ROCKWELL CITY - The Southern Calhoun Community School District began 2013 with a positive start after a reconsideration vote passed on Feb. 5.
The ballot measure, which asked voters to support combining the Southern Calhoun Schools and Rockwell City-Lytton School District, passed with 593 votes to 153 in Southern Calhoun.
Rockwell City-Lytton voters passed the measure 340-86, according to unofficial results from the Calhoun County Auditor's Office.
-Messenger photo by Peter Kaspari
Southern Calhoun Preschoolers Ayley Korleski, left, and Holly McClure, both 4, color pictures during their free time. The preschool program was a new addition to Southern Calhoun in 2012.
-Messenger photo by Peter Kaspari
Carson Shaver, left, and Layth Witte, both 4, play with toys during their morning preschool class at Southern Calhoun Elementary School. Superintendent Jeff Kruse said the preschool has proven to be popular in the community.
The districts will now begin the process of reogranization, which is expected to be completed on July 1, 2014.
The new district will be known as South Central Calhoun.
The two schools have been sharing grades for the past several years, and issues of timing and available money meant now was the time to put the issue to voters, according to Southern Cal Superintendent Jeff Kruse.
"In the end, we feel it's the right thing for our students and communities to become unified in one district," Kruse said before last Tuesday's vote.
Kruse said the reorganization will allow the schools to operate as one district, which would be beneficial in multiple ways.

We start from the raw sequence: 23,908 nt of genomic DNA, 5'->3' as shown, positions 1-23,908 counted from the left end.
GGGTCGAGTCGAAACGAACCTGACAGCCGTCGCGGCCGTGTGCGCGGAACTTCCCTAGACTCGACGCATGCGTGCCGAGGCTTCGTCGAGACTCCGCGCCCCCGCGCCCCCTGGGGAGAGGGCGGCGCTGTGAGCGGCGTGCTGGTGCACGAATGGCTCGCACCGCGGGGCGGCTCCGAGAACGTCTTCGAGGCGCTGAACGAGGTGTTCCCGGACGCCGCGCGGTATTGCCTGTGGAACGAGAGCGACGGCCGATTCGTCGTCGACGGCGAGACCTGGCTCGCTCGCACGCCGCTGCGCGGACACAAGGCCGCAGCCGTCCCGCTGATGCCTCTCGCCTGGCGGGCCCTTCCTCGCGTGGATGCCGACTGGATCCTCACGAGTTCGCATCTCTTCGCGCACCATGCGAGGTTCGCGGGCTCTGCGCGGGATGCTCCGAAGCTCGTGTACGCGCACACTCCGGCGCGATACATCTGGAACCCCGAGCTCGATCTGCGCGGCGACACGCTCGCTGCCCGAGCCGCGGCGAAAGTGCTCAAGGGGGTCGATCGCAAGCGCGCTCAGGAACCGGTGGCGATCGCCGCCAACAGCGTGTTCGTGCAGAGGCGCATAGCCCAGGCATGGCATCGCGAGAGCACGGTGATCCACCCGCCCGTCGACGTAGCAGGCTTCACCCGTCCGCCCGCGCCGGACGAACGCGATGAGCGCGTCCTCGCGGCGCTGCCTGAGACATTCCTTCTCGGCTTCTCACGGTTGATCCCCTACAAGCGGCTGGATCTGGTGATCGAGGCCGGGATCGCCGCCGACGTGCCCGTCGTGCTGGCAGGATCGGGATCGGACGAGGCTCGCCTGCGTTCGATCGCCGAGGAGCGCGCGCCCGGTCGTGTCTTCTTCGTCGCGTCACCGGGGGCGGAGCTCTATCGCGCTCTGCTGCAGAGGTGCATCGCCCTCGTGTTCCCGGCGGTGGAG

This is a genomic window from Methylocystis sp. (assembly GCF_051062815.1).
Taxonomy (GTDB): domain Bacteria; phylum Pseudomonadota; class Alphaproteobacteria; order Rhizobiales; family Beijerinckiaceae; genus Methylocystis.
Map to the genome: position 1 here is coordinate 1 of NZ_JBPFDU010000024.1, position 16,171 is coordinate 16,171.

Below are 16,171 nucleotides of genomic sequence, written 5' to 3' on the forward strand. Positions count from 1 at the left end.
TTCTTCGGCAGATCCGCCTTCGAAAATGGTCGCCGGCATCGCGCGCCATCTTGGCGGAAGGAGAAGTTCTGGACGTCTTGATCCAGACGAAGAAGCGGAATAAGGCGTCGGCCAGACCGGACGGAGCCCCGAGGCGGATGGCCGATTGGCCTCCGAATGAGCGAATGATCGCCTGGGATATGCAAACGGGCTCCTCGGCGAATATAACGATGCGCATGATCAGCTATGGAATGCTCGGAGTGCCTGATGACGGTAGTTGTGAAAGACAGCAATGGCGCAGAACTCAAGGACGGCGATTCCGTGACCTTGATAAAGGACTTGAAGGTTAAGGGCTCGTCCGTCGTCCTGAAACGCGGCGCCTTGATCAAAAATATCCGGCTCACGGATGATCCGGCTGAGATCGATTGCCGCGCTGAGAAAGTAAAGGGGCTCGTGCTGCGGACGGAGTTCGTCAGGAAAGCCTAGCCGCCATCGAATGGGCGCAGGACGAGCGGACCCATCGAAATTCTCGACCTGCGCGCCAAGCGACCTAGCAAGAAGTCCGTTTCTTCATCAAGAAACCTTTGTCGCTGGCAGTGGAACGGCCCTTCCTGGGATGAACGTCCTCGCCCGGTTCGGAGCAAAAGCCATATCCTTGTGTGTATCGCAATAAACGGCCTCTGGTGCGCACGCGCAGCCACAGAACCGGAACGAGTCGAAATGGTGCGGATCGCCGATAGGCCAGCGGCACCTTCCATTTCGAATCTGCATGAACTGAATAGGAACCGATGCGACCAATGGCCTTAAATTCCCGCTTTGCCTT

"There's unity in the planning core with goals and long-range planning," he said. "We can also get one contract for our teaching staff instead of two, like we're under currently. It will also allow simplification of many reports that are done multiple times now."
The community's approval of district plans was the latest accomplishment over the past year for the school system.
"We're in the second year of whole-grade sharing," he said. "We've become stronger with those sharing arrangements. Our students and staff are now becoming more accustomed to working together."
Kruse said this provides a "more uniform environment for learning."
The district also made a number of improvements to its buildings, including a remodeled fine arts classroom. Kruse said this allowed improvements to the school's music program.
"It has allowed us to have 60 to 80 students in our vocal and band program," he said. "It also gave us more flexibility with our programs."
Another change to the district was the addition of a preschool program in each district.
"Each district maintains their own preschool program for 3- and 4-year-olds," he said.
Though Southern Calhoun has seen many improvements over the past year, that doesn't mean there weren't any challenges.
"We continue to have the challenge of meeting the needs of a diverse set of learners," Kruse said. "Socio-economic changes and other factors require the teachers to develop new strategies when it comes to teaching."
Kruse said teachers have also had to adapt to being more patient with students and with how they deal with an individual student's learning needs.
"We have great teachers and staff members who work hard to make sure the students' education needs are being met, as well as promoting their general welfare," he said. "We have a strong group of teachers who are well-suited for that task."
The biggest challenge, according to Kruse, is the reorganization of schools that has happened in the area.
"The districts have been through some tough times with closing building and bringing staff together," he said.
"But I think because of that, we've become stronger."